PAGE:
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Bill Gates paves a new road for carbon reduction in construction

John Bleasby
Bill Gates paves a new road for carbon reduction in construction

Bill Gates is at it again. The billionaire philanthropist, investor and co-founder of Microsoft is bold when expressing his concerns about the global environment.

He even wrote a book in 2021 titled How to Avoid a Climate Disaster, in which he outlines what he believes needs to be done.

“I wrote How to Avoid a Climate Disaster because I think we’re at a crucial moment. I’ve seen exciting progress in the more than 15 years that I’ve been learning about energy and climate change,” he said at the time of publication. 

Gates does more than talk the talk. He’s made considerable investments in technologies through his venture fund Breakthrough Energy that are directed towards cleaning up energy production and reducing GHG emissions.

Gates may have looked a little awkward pushing a wheelbarrow and shovelling out asphalt into a pothole during a recent visit to his start-up firm Modern Hydrogen, based in Seattle, Wash. However, he is very comfortable using his wealth to support important environmental initiatives.

One of his earliest investments in construction was Canadian company CarbonCure, founded in 2012 in Dartmouth, N.S.

CarbonCure drew world attention in 2019 when Gates and fellow billionaire investors Jeff Bezos, Michael Bloomberg and Sir Richard Branson stepped up with funding that has turned CarbonCure into a leading name in carbon capture for use in concrete production.

Bill Gates wields a shovel filled with Modern Asphalt during a recent visit to his start-up hydrogen venture firm.
BILL GATES LINKEDIN – Bill Gates wields a shovel filled with Modern Asphalt during a recent visit to his start-up hydrogen venture firm.

Now Gates has turned his head towards pavement. Modern Hydrogen is using its green hydrogen technology to produce low-emission asphalt for road paving and repairs.

Modern Hydrogen got its start back in 2015. Gates and former Microsoft researcher Nathan Myhrvold put money into the firm at a time when it was focused on capturing waste heat from furnaces and hot water heaters and turning it into electricity. The 60-employee company has raised $100 million in total venture capital from Gates, Myhrvold and others.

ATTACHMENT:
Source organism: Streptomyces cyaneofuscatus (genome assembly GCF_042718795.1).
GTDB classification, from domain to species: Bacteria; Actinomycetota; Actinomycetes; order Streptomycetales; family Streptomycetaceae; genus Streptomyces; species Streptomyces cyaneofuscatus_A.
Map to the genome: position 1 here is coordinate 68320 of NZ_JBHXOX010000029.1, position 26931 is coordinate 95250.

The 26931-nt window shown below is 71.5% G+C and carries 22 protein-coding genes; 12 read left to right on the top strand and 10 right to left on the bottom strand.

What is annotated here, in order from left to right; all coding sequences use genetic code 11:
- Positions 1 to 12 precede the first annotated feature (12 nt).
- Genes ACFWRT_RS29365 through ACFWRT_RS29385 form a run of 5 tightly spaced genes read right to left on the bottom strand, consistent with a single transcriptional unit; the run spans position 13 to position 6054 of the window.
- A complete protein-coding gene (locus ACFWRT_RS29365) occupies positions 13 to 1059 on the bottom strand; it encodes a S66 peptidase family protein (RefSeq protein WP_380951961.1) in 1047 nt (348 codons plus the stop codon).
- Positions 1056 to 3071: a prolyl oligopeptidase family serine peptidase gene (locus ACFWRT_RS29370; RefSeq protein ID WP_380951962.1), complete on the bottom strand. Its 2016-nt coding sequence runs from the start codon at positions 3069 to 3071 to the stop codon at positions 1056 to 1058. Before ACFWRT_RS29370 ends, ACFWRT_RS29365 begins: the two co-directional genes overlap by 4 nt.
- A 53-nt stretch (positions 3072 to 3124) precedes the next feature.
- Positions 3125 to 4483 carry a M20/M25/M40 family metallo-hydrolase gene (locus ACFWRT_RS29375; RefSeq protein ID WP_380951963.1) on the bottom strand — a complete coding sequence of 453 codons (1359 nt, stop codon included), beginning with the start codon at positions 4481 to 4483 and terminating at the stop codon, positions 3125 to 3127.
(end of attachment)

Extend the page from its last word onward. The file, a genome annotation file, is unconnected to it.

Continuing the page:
Modern Hydrogen later developed a methane pyrolysis reactor that strips carbon from natural gas (methane) right at the meter, or from fossil fuels or biogas from sources like manure and produces pure hydrogen fuel that releases only water vapour as a byproduct.

It can also produce a solid carbon that can be a key ingredient in asphalt.

The solid carbon produced requires no extra processing for incorporation into asphalt. It replaces the typical bitumen used to bind the sand and gravel. This results in reduced GHGs, locked-in carbon and overall money savings. The sealer pigment of the material is also regarded as enhancing its visual appeal.

The product is called Modern Asphalt. Pilot projects are underway around the United States to observe its real-life performance characteristics, both in hot-mix and cold-mix applications.

Asphalt is as ubiquitous as concrete. Ninety-four per cent of roads in the United States and 70 per cent of roads worldwide are paved with asphalt.

It is also highly recyclable.

Studies indicate about 22 per cent of recycled asphalt is currently replacing virgin materials, although as much as 40 per cent is possible under existing plant capacities. Modern Asphalt adds to the environmental benefits of recycling by reducing carbon emissions by as much as 20 per cent.

Numerous industry-recognized tests were undertaken at the University of Wisconsin’s Modified Asphalt Research Center. Research was aimed at demonstrating the potential of Modern Asphalt to act as a binder extender.

Significant enhancements to asphalt binder performance were revealed during the study, particularly the material’s capability to strengthen binder resilience at elevated temperatures. Low “dosages” of Modern Asphalt also proved encouraging in cold climate simulations. Workability was judged excellent, even at reduced mixing temperatures.

All of this points to a bright future for Modern Asphalt and the development of a more sustainable construction lifecycle.

The study concludes Modern Asphalt’s ability to lower CO2 emissions and reduce energy consumption during production places it at the forefront of sustainable building materials. It literally “paves the way for a future where infrastructure development harmonizes with responsible environmental practice.”

John Bleasby is a Coldwater, Ont.-based freelance writer. Send comments and Inside Innovation column ideas to

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